Hiatal Hernia

(Hiatus Hernia)

Definition

A hiatal hernia is a movement of part of the stomach up into the chest cavity. The stomach presses up through a small hole in the diaphragm muscle. The diaphragm is the muscular wall that separates the abdominal cavity from the chest cavity.Different types of hiatal hernias include:
  • Sliding hiatal hernia—part of the stomach slides into and out of the chest cavity. This is the most common type.
  • Fixed hiatal hernia—upper part of the stomach remains in the chest cavity
  • Complicated hiatal hernia—several other types of stomach herniation may be seen. These are uncommon but more serious and may require surgery.
Hiatal Hernia
Nucleus factsheet image
Copyright © Nucleus Medical Media, Inc.

Causes

The exact cause of hiatal hernias is not clear. Some people are born with a hiatal hernia but others will develop it later in life.The diaphragm has an opening that the esophagus can pass through. A weakening or injury to this opening can allow a hiatal hernia to develop. Increased pressure in the abdomen can also push the stomach up into the chest cavity.

Risk Factors

Hiatal hernias are more common in adults over 50 years of age. Other factors that increase your chance of getting hiatal hernia include:
  • Obesity
  • Abdominal injury
  • Regular increased pressure in the abdomen from activities like:
    • Severe coughing
    • Vomiting
    • Straining
    • Sudden physical exertion such as weight lifting

Symptoms

Most people with hiatal hernias have no symptoms. A hiatal hernia can make stomach acid moves up into the esophagus. This is known as gastroesophageal reflux disease (GERD). Symptoms of GERD can include:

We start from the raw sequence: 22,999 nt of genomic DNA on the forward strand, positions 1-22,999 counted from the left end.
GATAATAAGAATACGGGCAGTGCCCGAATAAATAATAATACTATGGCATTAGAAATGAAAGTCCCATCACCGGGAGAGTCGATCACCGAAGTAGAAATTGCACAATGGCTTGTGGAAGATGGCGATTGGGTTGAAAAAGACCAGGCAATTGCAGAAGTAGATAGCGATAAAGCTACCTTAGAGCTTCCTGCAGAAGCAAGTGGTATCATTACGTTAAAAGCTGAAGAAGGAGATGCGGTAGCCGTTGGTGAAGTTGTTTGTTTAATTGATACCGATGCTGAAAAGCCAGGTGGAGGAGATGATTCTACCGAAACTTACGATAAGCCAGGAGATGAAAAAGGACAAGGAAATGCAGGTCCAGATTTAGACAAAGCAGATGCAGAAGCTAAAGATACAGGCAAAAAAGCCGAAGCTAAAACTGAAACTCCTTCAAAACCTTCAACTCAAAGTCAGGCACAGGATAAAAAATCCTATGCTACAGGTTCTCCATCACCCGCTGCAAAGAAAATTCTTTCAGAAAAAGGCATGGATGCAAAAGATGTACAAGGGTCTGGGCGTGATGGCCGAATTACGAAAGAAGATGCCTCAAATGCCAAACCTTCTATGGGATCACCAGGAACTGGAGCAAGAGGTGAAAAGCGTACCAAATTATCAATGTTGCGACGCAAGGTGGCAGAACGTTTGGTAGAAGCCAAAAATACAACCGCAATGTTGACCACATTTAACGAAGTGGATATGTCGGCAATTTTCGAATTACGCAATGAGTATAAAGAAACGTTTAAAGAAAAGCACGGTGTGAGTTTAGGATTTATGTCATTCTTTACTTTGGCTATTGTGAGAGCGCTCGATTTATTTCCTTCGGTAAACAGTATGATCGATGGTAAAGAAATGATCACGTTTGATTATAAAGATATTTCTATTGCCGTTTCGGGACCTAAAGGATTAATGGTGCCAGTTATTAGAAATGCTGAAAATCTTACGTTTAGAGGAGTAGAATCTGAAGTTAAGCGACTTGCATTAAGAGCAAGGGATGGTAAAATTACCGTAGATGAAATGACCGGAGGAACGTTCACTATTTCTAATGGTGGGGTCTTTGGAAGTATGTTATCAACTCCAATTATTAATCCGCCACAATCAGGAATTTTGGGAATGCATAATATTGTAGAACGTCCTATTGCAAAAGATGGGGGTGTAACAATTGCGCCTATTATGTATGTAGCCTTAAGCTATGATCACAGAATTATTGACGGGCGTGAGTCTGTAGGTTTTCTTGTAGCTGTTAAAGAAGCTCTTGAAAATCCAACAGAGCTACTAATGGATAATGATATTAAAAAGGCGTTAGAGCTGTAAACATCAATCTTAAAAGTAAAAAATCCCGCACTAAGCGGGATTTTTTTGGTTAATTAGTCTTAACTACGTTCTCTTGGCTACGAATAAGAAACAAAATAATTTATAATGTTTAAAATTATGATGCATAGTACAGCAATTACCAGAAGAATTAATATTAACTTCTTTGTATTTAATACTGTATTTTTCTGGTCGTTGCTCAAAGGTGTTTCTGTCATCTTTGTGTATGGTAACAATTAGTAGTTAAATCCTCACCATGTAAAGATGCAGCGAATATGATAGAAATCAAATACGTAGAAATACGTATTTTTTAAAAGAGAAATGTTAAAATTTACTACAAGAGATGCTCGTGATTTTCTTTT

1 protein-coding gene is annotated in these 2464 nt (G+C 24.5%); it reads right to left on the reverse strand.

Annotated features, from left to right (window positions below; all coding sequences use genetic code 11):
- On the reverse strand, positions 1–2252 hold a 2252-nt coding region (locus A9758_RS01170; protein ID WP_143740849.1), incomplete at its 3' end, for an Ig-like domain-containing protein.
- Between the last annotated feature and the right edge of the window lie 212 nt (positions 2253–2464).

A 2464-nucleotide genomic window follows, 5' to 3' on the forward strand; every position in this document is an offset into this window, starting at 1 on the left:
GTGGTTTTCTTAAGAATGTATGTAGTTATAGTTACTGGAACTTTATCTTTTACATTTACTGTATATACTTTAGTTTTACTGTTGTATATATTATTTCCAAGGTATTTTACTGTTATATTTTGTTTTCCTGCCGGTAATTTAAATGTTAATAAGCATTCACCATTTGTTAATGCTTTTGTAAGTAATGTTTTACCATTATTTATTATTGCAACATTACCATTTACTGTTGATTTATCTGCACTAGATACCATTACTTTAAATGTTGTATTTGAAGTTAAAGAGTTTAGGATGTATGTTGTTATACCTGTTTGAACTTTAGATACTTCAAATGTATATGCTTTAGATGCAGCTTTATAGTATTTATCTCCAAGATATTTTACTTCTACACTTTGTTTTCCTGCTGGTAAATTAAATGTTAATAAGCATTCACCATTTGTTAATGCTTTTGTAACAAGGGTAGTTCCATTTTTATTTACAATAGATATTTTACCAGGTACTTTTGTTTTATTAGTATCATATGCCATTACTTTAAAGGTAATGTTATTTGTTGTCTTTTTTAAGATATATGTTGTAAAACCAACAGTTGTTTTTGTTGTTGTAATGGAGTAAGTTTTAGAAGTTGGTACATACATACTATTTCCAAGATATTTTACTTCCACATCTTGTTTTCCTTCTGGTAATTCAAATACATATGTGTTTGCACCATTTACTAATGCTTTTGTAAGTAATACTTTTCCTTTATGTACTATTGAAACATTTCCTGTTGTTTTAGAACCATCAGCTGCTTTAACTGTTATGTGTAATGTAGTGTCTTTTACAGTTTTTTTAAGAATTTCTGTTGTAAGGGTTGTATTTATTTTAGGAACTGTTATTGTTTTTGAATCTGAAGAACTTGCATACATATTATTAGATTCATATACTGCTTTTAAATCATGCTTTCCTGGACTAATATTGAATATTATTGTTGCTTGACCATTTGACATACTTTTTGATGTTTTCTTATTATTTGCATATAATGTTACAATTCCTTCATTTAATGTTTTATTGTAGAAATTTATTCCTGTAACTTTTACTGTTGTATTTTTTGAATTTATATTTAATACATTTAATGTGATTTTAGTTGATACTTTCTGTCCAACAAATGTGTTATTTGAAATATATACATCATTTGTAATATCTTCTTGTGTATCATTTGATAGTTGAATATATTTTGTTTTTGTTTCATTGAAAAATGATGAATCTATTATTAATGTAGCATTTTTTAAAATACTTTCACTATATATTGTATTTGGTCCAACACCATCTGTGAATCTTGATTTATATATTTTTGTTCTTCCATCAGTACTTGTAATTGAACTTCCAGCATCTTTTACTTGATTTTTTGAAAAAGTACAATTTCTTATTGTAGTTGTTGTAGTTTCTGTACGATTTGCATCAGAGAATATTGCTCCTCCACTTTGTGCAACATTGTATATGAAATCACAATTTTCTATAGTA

• Heartburn, especially after eating or lying down
  • Pain or discomfort in the stomach, chest, or esophagus
  • Belching
  • Hoarseness
  • Frequent clearing of the throat from irritation
  • Chest pain
  • Difficulty swallowing

leave comments
0
Did you like this? Share with your family and friends.
Related Topics:
Current Research From Top Journals


Fecal Transplants Induce Ulcerative Colitis Remission
July 2015

A randomized trial found that fecal microbiota transplantation had a higher rate of remission in patients with active ulcerative colitis than those who recieved placebo. Fecal transplantation is believed to help the intestine develop a healthy balance of bacteria in the gut which can help the intestine recover and function more effectively.

dot separator
previous editions

Exercise Associated with Healthy Baby Weight
June 2015

Mindful Meditation May Reduce Symptoms and Complications of Insomnia
May 2015

Chewing Gum After Surgery May Improve Digestive Tract Recovery
April 2015

dashed separator

Advertisement

Our Free Newsletter
click here to see all of our uplifting newsletters »

 

Advertisement

Advertisement

DiggDeliciousNewsvineRedditStumbleTechnoratiFacebook